For those of you following the saga of my broken leg, I have an update for you.
It has been 15 months since I broke my leg.
It happened on the first day of our vacation in Rome. I have tried not to be critical of the healthcare I received in Italy, but, honestly, there were a few problems. And, contrary to what some of you have suggested, my biggest problem was NOT a lack of internet access. However, I won’t bore you with that.
The break was fixed with a rod inserted inside my tibia and held in place with two sets of screws. Unfortunately, the screws were not positioned properly and for six months, the edges of the broken bone were held too far apart by the rod to heal.
The solution? Remove one set of screws, so the bone edges could come closer together. We did that in April 2013. In the recovery room, I asked my doc if I needed to take any special precautions. “No. Use it. Abuse it. No problems,” he said.
It didn’t work out that way.
The rod was too long and the gap between my broken bone was still too great to allow the bone edges to come together. Further, with the screws gone, the bone was no longer held in place. I could no longer walk without crutches.
This produced an interesting problem. With every step, my weight went into the rod, which was bolted to the upper part of my leg. Since the bone edges still weren’t touching, the rod ground it’s way down through the inside of my tibia. In June, when looking at the x-rays, I noticed the rod was about to break through into my ankle joint.
The solution? I changed doctors.
I spoke with several physicans about what to do when we have a non-union after so much time. Most of them suggested the entire operation be redone. This time, they would take out the rod, use a ‘scratcher’ inside my leg bone to make it bleed, and then put in a bigger rod. I really didn’t want to do that again.
My new doctor suggested that instead of redoing everything, we might try removing the last set of screws (the one that holds the rod tight to leg bone above the break. He said the tibia in that region is softer than the ankle, and the rod will be able to move up toward the knee instead of down into the ankle. I agreed and in July, we removed the last of the screws.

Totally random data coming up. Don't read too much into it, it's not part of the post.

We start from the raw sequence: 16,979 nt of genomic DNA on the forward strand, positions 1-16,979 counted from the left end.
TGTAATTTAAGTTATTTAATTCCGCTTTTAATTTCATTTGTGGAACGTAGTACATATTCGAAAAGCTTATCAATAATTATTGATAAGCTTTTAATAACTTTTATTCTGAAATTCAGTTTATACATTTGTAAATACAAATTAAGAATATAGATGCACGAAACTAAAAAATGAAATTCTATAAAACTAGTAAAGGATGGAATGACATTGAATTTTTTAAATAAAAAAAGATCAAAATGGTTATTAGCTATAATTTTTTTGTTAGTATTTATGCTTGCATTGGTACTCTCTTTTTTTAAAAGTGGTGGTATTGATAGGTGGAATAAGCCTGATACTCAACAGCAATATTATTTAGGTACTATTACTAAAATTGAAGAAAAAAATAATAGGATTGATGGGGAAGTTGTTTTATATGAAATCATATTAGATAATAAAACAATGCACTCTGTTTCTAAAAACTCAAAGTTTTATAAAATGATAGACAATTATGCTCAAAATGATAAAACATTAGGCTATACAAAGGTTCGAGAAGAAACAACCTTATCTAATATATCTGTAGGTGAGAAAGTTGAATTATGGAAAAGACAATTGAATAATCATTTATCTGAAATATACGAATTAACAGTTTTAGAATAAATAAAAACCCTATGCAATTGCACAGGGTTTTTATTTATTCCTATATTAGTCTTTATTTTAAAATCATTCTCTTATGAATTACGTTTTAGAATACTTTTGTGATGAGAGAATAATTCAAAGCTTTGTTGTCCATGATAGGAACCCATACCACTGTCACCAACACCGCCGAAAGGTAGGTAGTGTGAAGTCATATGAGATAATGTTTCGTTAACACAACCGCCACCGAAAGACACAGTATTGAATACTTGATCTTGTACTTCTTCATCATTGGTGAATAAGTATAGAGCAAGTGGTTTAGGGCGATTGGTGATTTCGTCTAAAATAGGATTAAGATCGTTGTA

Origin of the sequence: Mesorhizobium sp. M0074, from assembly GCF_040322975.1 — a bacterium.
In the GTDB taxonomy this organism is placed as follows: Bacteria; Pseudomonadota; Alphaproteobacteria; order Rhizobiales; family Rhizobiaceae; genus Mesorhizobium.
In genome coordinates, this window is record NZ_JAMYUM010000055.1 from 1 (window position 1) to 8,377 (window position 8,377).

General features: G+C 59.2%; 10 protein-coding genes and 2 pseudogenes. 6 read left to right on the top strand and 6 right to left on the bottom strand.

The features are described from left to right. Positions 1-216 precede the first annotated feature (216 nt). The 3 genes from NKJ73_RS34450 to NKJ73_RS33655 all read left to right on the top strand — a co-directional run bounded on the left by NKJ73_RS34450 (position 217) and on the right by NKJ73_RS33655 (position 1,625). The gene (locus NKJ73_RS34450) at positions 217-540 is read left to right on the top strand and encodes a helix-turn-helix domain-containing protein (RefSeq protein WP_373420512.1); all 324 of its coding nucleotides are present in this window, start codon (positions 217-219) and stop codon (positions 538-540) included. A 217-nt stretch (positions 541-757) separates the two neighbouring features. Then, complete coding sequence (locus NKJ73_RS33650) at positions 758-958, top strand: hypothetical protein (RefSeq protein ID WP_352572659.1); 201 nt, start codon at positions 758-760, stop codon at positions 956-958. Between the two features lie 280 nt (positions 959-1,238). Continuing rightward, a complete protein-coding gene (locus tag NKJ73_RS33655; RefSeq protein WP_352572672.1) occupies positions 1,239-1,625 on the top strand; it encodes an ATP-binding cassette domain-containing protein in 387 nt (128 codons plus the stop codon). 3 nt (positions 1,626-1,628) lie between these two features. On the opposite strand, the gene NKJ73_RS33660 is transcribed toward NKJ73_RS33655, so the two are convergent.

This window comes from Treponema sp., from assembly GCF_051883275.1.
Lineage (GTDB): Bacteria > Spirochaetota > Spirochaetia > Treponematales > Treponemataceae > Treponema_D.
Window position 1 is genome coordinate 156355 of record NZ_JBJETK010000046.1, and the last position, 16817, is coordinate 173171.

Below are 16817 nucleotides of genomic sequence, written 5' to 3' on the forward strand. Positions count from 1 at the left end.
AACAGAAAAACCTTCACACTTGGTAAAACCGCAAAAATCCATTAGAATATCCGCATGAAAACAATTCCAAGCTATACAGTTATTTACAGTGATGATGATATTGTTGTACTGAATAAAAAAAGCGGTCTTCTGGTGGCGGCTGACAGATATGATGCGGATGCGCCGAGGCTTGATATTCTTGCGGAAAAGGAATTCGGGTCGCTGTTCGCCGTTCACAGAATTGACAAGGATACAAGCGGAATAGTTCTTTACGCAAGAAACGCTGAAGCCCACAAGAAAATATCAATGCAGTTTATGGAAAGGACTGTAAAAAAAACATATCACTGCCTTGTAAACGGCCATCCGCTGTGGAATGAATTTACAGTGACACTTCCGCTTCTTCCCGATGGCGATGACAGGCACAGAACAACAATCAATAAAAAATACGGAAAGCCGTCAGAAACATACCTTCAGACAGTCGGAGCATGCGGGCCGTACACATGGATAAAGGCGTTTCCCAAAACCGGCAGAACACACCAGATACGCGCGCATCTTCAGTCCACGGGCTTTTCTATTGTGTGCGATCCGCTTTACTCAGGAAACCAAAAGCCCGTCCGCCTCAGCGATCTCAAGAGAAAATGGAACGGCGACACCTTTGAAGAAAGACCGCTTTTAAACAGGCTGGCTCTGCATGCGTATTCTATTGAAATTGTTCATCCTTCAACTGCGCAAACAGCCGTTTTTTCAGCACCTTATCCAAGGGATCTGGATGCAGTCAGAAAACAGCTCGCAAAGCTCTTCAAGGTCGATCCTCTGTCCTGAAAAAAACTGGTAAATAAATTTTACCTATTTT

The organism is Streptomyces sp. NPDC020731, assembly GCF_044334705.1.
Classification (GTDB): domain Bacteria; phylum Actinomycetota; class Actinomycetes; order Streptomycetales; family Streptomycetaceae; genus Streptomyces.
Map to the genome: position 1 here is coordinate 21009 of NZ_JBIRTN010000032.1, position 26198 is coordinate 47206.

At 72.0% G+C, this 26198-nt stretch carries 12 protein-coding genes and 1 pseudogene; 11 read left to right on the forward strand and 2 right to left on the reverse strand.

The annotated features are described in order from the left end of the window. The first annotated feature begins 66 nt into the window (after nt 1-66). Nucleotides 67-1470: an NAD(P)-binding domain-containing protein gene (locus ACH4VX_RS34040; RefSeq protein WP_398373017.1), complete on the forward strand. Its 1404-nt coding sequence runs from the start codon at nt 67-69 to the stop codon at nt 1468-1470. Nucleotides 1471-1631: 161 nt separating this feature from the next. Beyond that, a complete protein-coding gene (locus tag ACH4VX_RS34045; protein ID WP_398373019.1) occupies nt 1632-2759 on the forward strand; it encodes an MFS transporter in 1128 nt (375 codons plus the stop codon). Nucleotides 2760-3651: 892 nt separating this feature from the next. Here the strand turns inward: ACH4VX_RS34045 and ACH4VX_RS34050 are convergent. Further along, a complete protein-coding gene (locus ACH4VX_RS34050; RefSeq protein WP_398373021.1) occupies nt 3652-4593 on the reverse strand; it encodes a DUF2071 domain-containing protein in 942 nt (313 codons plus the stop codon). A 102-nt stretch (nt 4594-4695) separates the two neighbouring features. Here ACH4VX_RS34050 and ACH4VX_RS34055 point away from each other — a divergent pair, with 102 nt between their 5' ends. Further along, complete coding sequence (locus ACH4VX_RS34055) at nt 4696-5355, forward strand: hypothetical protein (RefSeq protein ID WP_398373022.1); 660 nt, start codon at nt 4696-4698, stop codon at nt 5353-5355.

In October we did more x-rays. To my relief, the rod was no longer moving downward. To my disappointment, the bone edges, although now in good proximity to each other, were not showing signs of bone growth. Admittedly, until July, the bones were never close enough to have done much. However, in three months, we should have seen something. To make things worse, I actually have a ‘butterfly fracture’ which involves more separation of the bones and is much harder to heal.
We agreed to give it another three months. During that time, I asked for a ‘bone stimulator’. This device uses electrical pulses and magnetic fields to wake up your body and get it to start generating bone matter. (I’m glad I don’t plan on fathering any more children.) My doc wrote the prescription and my insurance paid for it.
In the last three months, I used it every day. I have also been walking on Marge’s new treadmill to further stimulate the bone growth.
Today was the big day. Would the x-rays show that my bones were finally healing? Or was it time to admit failure and schedule the surgery?
The answer is: bone growth demonstrated. No surgery needed. Keep doing what you’re doing, he said. Come back in 4 months. Stay away from doctors in the meanwhile.
Okay, okay. Don’t give me a hard time for saying, “Mission Accomplished.” I know it ain’t. But it feels like I just passed a big hurdle and from now on, it’s much smaller steps.
For those of you who have put up with me (and still have a few more months of having to do so), I thank you…